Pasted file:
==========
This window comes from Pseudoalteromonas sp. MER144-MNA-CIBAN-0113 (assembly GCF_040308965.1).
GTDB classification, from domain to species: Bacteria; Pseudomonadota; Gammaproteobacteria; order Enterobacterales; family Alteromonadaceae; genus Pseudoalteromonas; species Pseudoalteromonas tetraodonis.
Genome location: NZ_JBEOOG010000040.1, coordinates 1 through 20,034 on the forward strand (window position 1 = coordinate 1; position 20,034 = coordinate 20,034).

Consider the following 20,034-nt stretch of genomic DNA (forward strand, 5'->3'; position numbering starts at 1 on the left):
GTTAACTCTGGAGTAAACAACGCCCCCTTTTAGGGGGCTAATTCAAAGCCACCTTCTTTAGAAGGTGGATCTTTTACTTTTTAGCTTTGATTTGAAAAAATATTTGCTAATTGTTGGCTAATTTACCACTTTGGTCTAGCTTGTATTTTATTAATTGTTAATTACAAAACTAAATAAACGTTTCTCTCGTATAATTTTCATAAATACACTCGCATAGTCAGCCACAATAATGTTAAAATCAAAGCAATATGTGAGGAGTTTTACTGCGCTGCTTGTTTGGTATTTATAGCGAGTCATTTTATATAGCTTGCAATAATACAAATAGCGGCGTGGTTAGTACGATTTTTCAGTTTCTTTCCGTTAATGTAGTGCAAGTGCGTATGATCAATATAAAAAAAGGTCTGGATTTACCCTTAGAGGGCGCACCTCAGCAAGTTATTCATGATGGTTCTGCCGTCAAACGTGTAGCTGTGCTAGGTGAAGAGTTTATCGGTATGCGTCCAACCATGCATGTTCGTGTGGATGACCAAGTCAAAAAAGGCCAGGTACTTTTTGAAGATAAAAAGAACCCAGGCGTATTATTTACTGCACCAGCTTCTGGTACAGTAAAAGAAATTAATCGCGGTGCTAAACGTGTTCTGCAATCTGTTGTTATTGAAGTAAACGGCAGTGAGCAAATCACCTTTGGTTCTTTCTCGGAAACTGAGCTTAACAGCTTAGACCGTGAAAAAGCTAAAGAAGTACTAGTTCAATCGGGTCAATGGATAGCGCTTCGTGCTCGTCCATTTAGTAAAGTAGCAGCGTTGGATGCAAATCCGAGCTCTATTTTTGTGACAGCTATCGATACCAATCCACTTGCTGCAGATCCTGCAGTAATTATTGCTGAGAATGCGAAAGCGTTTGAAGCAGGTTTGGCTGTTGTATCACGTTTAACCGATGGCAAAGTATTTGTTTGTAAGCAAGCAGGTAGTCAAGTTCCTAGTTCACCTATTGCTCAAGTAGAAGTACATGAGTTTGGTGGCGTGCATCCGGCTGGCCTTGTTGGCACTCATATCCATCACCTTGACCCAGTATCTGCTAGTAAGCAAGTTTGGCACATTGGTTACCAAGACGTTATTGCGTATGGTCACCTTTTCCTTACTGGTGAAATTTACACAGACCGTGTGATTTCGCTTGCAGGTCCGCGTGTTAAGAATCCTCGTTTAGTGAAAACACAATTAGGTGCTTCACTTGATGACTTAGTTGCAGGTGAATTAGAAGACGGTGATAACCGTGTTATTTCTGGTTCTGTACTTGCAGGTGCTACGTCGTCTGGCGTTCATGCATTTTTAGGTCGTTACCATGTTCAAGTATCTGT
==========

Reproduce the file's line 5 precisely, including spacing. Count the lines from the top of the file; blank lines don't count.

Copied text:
GTTAACTCTGGAGTAAACAACGCCCCCTTTTAGGGGGCTAATTCAAAGCCACCTTCTTTAGAAGGTGGATCTTTTACTTTTTAGCTTTGATTTGAAAAAATATTTGCTAATTGTTGGCTAATTTACCACTTTGGTCTAGCTTGTATTTTATTAATTGTTAATTACAAAACTAAATAAACGTTTCTCTCGTATAATTTTCATAAATACACTCGCATAGTCAGCCACAATAATGTTAAAATCAAAGCAATATGTGAGGAGTTTTACTGCGCTGCTTGTTTGGTATTTATAGCGAGTCATTTTATATAGCTTGCAATAATACAAATAGCGGCGTGGTTAGTACGATTTTTCAGTTTCTTTCCGTTAATGTAGTGCAAGTGCGTATGATCAATATAAAAAAAGGTCTGGATTTACCCTTAGAGGGCGCACCTCAGCAAGTTATTCATGATGGTTCTGCCGTCAAACGTGTAGCTGTGCTAGGTGAAGAGTTTATCGGTATGCGTCCAACCATGCATGTTCGTGTGGATGACCAAGTCAAAAAAGGCCAGGTACTTTTTGAAGATAAAAAGAACCCAGGCGTATTATTTACTGCACCAGCTTCTGGTACAGTAAAAGAAATTAATCGCGGTGCTAAACGTGTTCTGCAATCTGTTGTTATTGAAGTAAACGGCAGTGAGCAAATCACCTTTGGTTCTTTCTCGGAAACTGAGCTTAACAGCTTAGACCGTGAAAAAGCTAAAGAAGTACTAGTTCAATCGGGTCAATGGATAGCGCTTCGTGCTCGTCCATTTAGTAAAGTAGCAGCGTTGGATGCAAATCCGAGCTCTATTTTTGTGACAGCTATCGATACCAATCCACTTGCTGCAGATCCTGCAGTAATTATTGCTGAGAATGCGAAAGCGTTTGAAGCAGGTTTGGCTGTTGTATCACGTTTAACCGATGGCAAAGTATTTGTTTGTAAGCAAGCAGGTAGTCAAGTTCCTAGTTCACCTATTGCTCAAGTAGAAGTACATGAGTTTGGTGGCGTGCATCCGGCTGGCCTTGTTGGCACTCATATCCATCACCTTGACCCAGTATCTGCTAGTAAGCAAGTTTGGCACATTGGTTACCAAGACGTTATTGCGTATGGTCACCTTTTCCTTACTGGTGAAATTTACACAGACCGTGTGATTTCGCTTGCAGGTCCGCGTGTTAAGAATCCTCGTTTAGTGAAAACACAATTAGGTGCTTCACTTGATGACTTAGTTGCAGGTGAATTAGAAGACGGTGATAACCGTGTTATTTCTGGTTCTGTACTTGCAGGTGCTACGTCGTCTGGCGTTCATGCATTTTTAGGTCGTTACCATGTTCAAGTATCTGT